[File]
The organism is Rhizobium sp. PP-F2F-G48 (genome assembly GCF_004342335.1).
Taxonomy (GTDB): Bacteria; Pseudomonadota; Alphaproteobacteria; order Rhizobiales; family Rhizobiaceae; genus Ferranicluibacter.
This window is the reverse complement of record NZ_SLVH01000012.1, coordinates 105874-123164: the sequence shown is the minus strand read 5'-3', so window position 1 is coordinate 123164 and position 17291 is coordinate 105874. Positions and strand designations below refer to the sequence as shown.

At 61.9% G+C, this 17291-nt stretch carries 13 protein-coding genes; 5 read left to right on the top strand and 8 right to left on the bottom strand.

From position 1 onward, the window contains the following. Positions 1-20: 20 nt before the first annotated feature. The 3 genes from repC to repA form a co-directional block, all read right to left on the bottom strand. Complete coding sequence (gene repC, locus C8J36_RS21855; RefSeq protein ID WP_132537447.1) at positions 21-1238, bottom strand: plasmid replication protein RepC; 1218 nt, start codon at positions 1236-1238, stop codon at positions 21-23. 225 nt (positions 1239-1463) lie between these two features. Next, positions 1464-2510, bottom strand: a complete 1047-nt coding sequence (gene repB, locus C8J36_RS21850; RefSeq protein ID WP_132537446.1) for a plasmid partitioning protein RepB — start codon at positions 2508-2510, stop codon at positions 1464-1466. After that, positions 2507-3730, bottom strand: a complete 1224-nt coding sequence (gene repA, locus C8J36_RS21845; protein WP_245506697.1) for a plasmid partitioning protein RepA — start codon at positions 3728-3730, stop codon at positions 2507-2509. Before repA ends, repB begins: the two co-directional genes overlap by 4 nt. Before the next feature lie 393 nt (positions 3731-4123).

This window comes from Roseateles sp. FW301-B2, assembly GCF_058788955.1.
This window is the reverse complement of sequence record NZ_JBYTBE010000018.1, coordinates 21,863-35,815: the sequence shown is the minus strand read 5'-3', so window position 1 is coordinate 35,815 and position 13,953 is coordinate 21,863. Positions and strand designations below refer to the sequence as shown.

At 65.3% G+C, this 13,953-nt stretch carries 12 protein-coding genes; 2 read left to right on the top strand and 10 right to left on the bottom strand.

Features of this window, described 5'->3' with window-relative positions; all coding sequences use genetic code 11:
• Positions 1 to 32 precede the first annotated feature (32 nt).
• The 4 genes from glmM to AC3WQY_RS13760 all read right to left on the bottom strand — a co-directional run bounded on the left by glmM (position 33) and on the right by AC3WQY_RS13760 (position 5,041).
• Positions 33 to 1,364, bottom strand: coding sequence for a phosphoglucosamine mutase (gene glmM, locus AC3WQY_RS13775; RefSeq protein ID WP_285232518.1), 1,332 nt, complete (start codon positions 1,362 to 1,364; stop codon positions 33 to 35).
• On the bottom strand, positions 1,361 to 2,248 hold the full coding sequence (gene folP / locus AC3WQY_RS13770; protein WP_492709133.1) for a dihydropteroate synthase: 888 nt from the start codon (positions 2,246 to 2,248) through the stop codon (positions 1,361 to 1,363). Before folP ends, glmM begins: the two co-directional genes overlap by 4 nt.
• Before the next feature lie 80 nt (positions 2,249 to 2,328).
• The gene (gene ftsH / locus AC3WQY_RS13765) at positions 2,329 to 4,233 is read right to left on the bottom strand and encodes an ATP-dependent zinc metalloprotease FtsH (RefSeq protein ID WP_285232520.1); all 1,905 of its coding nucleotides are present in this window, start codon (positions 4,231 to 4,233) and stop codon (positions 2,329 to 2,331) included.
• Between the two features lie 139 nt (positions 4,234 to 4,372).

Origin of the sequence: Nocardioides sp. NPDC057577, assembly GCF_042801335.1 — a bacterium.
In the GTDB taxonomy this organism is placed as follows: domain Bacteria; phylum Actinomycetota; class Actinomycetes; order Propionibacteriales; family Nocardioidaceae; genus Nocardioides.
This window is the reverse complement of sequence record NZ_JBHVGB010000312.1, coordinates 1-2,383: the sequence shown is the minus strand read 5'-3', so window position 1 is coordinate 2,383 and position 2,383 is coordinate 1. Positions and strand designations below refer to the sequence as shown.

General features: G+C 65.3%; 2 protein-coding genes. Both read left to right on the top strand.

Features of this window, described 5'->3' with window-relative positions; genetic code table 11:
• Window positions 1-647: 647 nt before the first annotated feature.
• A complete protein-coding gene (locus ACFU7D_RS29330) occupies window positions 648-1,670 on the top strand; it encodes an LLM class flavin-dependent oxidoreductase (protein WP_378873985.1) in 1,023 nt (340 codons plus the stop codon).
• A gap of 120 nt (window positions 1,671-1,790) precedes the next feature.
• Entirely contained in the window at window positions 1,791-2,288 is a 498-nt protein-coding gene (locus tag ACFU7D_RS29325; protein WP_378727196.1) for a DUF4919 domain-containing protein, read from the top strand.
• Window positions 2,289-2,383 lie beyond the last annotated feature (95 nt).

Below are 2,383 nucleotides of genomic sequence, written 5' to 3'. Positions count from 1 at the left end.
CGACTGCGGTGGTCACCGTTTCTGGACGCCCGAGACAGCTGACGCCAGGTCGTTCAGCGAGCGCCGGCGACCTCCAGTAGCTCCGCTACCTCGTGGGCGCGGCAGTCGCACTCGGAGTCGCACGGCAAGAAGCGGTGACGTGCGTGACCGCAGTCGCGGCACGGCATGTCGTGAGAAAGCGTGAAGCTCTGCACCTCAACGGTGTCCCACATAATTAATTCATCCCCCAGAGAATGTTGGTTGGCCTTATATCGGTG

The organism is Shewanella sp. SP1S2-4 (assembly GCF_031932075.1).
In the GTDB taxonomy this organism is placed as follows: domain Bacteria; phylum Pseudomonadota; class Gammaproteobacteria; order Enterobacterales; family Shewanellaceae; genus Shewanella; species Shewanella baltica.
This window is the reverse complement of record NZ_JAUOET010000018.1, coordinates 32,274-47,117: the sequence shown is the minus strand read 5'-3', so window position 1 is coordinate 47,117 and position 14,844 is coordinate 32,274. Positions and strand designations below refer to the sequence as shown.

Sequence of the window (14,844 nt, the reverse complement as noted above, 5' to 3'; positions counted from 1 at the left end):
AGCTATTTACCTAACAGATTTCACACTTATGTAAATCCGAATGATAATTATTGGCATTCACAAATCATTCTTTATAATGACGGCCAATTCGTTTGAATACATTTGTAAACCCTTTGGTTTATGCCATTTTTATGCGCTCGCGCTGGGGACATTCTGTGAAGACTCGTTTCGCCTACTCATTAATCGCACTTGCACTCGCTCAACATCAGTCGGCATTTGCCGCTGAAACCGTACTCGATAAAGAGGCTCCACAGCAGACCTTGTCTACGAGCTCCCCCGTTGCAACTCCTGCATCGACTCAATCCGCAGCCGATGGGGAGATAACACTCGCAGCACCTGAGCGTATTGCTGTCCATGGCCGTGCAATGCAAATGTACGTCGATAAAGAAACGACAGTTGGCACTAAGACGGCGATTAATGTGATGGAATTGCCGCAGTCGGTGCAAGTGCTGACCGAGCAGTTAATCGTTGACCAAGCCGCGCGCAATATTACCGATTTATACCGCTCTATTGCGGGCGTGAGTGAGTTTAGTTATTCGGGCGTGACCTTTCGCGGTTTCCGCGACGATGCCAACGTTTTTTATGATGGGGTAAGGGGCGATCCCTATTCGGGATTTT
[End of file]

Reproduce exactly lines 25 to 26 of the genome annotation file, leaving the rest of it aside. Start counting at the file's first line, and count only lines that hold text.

• Entirely contained in the window at window positions 1,791-2,288 is a 498-nt protein-coding gene (locus tag ACFU7D_RS29325; protein WP_378727196.1) for a DUF4919 domain-containing protein, read from the top strand.
• Window positions 2,289-2,383 lie beyond the last annotated feature (95 nt).